Take a look around: Working remotely is almost as commonplace as the traditional 9-to-5. Coffee shops are filled, co-working spaces are being rented out, and having a home office is a must.
Employers are quickly realizing that the drive-to-work grind isn’t for everyone. Offering flex or remote opportunities works with many lifestyles. However, though there are pros to working at home, the thought of working remotely may cause pause. Blending your home and work life together can easily be a distraction, or worse, a reason for not getting anything done – ever.
To avoid the mess, consider these tips to successfully find endless productivity.
1. Your work environment
One of the most compelling reasons to work remotely is to avoid the dreaded cubicle. Yet that is not the only reason you should consider it. Studies also emphasize the merits of remote work, showing that it is more helpful to productivity than some may realize. An infographic from SurePayroll illustrates that working from home can remove some of the most common work environment distractions like water cooler gossip, impromptu meetings, and loud colleagues.
However, while you’re working hard at home, what does your office space look like? Are you crammed in the corner of your dark apartment? In a cafe that plays too loud music? Sometimes things that are seemingly not a big deal can really do damage to your productivity.
If possible, find a place that you can solely use for work. It does not neccesarily need to be a home office. Shared workspaces, libraires, or anywhere you can find a focus friendly area can be beneficial to your producitvity. Let it be clean, organized, and efficient so you’ll be able to focus on work instead of the many other things in the quest for a work/life balance.
2. Setting boundaries
This might be the biggest culprit to unsuccessfully working remotely. It doesn’t matter if you’re working full time – you’re at home, and people take notice. You may have been able to escape the disractions of the office by working from home, but for those of us that do not live 100% alone, being fully focused may prove equally as distracting.
Family and friends may support your job, but they often do not understand that even though you’re home, you’re not able to play. “In the workplace, there’s some evidence that distractions cause more distractions. In other words, if you keep getting distracted by external stimuli, your mind’s more likely to wander off on its own accord.” (Gloria Mark, ‘Multitasking in the Digital Age’)
Setting very clear boundaries like, “I’m not available during X hours,” and sticking to them will help your loved ones value your time better. This will also give you a set amount of hours to work in the day to build a solid routine around.
3. Schedule time to connect
The desire to do your job from the comfort of your home is a common one. However, the human interaction that comes with going into the office is something remote workers may not realize they miss. Concentration may waver when you spend too much time alone. Sometimes, you don’t know the progress you’re making within your company on a human level.
A recent survey by VitalSmarts revealed that remote workers may experience more workplace politics than some of their onsite teamates. 52% of remote workers found their colleagues treat them unfairly while 67% of remote workers claim their colleagues don’t support their priorities. The distance many employees enjoy while working remotely can cause a chasm in employee relations if they are not careful.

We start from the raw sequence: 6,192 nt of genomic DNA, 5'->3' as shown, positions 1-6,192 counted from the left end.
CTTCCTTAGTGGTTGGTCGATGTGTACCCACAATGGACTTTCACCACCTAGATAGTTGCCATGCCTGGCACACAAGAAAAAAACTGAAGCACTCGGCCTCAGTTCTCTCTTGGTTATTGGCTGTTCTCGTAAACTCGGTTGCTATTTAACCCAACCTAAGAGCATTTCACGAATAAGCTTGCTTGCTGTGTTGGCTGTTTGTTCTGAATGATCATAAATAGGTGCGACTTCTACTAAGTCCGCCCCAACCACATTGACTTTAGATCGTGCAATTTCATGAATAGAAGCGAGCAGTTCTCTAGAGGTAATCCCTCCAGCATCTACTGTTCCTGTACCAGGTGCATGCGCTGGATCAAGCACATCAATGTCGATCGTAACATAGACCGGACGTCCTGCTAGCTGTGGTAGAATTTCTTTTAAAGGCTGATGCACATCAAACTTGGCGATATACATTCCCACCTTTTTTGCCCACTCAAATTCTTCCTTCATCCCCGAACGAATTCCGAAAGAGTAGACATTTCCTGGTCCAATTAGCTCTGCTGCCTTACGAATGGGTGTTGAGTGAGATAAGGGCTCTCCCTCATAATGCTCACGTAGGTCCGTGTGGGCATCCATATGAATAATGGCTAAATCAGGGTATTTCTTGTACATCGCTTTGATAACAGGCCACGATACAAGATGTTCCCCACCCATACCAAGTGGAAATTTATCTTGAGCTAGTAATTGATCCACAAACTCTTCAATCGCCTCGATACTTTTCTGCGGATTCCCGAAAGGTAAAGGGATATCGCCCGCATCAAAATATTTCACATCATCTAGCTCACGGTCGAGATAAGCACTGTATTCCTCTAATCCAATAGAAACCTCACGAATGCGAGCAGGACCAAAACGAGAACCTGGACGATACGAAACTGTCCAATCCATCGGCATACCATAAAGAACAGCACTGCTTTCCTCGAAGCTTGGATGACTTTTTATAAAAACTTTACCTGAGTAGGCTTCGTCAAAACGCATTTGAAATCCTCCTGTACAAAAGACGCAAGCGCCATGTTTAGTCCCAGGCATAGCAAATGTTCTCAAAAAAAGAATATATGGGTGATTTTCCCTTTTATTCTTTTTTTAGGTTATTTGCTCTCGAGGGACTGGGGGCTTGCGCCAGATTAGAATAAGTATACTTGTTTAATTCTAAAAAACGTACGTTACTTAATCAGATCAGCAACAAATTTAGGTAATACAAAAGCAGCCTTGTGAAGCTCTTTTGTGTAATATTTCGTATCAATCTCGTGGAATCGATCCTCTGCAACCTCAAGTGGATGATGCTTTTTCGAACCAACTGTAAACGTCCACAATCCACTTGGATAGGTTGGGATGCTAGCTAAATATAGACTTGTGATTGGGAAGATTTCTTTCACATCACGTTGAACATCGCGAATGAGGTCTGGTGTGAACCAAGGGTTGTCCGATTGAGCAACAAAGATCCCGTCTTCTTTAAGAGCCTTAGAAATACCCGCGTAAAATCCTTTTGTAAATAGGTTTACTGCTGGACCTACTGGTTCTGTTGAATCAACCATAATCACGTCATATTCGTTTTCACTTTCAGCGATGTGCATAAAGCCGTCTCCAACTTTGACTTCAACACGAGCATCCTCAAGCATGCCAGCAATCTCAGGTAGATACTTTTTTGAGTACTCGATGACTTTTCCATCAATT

Though we are more connected than ever to our electronics, periodically schedule a meeting – either electronically or by phone – for a heart-to-heart. Going over things in a candid way brings in a human element to your remote job and reminds you that you are working with a group of people to produce something, and not just by yourself. Communication is integral.
4. Automation is your friend
If your job involves making social media posts or scheduling various meetings, there are many tools that help make that process easier and let you focus on other aspects of your job. Difficulty arises when the majority of your time is spend scheduling or replying to email after email. Automation tools help plan posts ahead of time, send out emails, and if you’re trying to gain clients – they even do follow-ups to potential leads.
The benefits of using these tools are long-reaching and go past just saving time. On average, 51% of companies are currently using Marketing automation. With more than half of B2B companies (58%) planning to adopt the technology. By simplifying what are usually time-consuming tasks for marketers, automation tools improve overall operations and leave remote workers with the ability to focus on the next big task. Once you have automation down, you start running like a well-oiled machine.
5. Analyze your productivity
This may seem “anti-productive” at first, but keeping notes or a journal of your workday will bring more self-awareness of how much was done, how long it took, and where to go from there. Many people write in two-hour increments – seeing what you have completed during that time period. This information is then folded into a schedule or calendar to see long-term progress, along with where there is room for improvement in productivity. In other words, you’re competing against yourself!
Being productive isn’t something that we’re born with. It’s a skill set that we learn with time and discipline. With flexibility and awareness, working remotely can be an enjoyable and interactive experience. You’ll be able to create your own work routine, automate things with the latest tech on the market, and have meaningful communications with clients and colleagues.
Josh Elkin is the founder of Best Coast Marketing